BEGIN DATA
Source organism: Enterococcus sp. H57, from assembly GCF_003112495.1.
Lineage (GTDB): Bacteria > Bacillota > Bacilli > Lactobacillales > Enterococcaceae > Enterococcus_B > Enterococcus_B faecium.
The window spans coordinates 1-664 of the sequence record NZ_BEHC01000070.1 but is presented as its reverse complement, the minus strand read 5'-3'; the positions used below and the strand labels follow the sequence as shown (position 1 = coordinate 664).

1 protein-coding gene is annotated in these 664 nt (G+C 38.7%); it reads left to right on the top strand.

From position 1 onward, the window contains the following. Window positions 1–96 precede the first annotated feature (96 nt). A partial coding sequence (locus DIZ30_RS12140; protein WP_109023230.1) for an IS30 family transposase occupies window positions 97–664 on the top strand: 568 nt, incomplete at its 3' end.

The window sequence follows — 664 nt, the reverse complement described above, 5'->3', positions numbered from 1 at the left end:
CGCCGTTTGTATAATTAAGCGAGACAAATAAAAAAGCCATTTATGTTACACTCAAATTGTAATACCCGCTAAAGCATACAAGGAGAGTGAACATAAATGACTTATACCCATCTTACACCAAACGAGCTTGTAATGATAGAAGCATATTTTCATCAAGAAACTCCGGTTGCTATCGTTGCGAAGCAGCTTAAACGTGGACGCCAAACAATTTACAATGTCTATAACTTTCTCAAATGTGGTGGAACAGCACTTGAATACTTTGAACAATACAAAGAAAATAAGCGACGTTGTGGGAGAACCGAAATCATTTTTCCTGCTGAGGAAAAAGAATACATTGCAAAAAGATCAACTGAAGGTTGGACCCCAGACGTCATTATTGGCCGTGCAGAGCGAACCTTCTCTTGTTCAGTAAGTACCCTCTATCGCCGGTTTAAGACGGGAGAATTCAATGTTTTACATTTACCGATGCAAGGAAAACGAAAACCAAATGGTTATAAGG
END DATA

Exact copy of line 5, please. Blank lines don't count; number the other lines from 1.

From position 1 onward, the window contains the following. Window positions 1–96 precede the first annotated feature (96 nt). A partial coding sequence (locus DIZ30_RS12140; protein WP_109023230.1) for an IS30 family transposase occupies window positions 97–664 on the top strand: 568 nt, incomplete at its 3' end.